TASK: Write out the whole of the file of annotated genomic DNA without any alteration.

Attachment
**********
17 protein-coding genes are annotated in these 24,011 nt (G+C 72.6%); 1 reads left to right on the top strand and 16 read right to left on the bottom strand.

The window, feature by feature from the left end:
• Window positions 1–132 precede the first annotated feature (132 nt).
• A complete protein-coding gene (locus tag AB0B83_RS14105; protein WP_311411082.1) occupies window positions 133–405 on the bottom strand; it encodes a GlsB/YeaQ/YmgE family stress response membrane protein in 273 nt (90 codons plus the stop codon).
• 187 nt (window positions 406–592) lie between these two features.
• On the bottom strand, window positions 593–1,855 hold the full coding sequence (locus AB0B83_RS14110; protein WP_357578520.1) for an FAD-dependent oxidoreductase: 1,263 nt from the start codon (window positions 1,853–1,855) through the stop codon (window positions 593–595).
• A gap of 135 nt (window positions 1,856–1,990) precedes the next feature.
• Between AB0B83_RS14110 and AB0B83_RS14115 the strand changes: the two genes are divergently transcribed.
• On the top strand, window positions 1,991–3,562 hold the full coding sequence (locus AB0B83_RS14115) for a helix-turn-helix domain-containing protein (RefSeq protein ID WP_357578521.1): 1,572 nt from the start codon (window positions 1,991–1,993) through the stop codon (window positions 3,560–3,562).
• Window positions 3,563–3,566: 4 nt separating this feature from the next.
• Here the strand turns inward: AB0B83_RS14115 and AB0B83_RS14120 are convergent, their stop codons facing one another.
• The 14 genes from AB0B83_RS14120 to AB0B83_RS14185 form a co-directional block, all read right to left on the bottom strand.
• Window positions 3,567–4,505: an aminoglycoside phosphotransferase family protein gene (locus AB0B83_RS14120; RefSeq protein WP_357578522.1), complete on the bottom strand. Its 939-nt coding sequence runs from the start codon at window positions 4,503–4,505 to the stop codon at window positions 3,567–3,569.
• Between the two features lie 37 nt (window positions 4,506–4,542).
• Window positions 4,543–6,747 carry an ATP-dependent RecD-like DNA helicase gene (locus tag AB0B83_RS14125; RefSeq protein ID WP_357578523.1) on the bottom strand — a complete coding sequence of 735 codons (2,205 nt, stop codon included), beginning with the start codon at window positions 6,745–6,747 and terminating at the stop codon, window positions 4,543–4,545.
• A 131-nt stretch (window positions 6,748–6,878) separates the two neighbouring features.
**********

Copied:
17 protein-coding genes are annotated in these 24,011 nt (G+C 72.6%); 1 reads left to right on the top strand and 16 read right to left on the bottom strand.

The window, feature by feature from the left end:
• Window positions 1–132 precede the first annotated feature (132 nt).
• A complete protein-coding gene (locus tag AB0B83_RS14105; protein WP_311411082.1) occupies window positions 133–405 on the bottom strand; it encodes a GlsB/YeaQ/YmgE family stress response membrane protein in 273 nt (90 codons plus the stop codon).
• 187 nt (window positions 406–592) lie between these two features.
• On the bottom strand, window positions 593–1,855 hold the full coding sequence (locus AB0B83_RS14110; protein WP_357578520.1) for an FAD-dependent oxidoreductase: 1,263 nt from the start codon (window positions 1,853–1,855) through the stop codon (window positions 593–595).
• A gap of 135 nt (window positions 1,856–1,990) precedes the next feature.
• Between AB0B83_RS14110 and AB0B83_RS14115 the strand changes: the two genes are divergently transcribed.
• On the top strand, window positions 1,991–3,562 hold the full coding sequence (locus AB0B83_RS14115) for a helix-turn-helix domain-containing protein (RefSeq protein ID WP_357578521.1): 1,572 nt from the start codon (window positions 1,991–1,993) through the stop codon (window positions 3,560–3,562).
• Window positions 3,563–3,566: 4 nt separating this feature from the next.
• Here the strand turns inward: AB0B83_RS14115 and AB0B83_RS14120 are convergent, their stop codons facing one another.
• The 14 genes from AB0B83_RS14120 to AB0B83_RS14185 form a co-directional block, all read right to left on the bottom strand.
• Window positions 3,567–4,505: an aminoglycoside phosphotransferase family protein gene (locus AB0B83_RS14120; RefSeq protein WP_357578522.1), complete on the bottom strand. Its 939-nt coding sequence runs from the start codon at window positions 4,503–4,505 to the stop codon at window positions 3,567–3,569.
• Between the two features lie 37 nt (window positions 4,506–4,542).
• Window positions 4,543–6,747 carry an ATP-dependent RecD-like DNA helicase gene (locus tag AB0B83_RS14125; RefSeq protein ID WP_357578523.1) on the bottom strand — a complete coding sequence of 735 codons (2,205 nt, stop codon included), beginning with the start codon at window positions 6,745–6,747 and terminating at the stop codon, window positions 4,543–4,545.
• A 131-nt stretch (window positions 6,748–6,878) separates the two neighbouring features.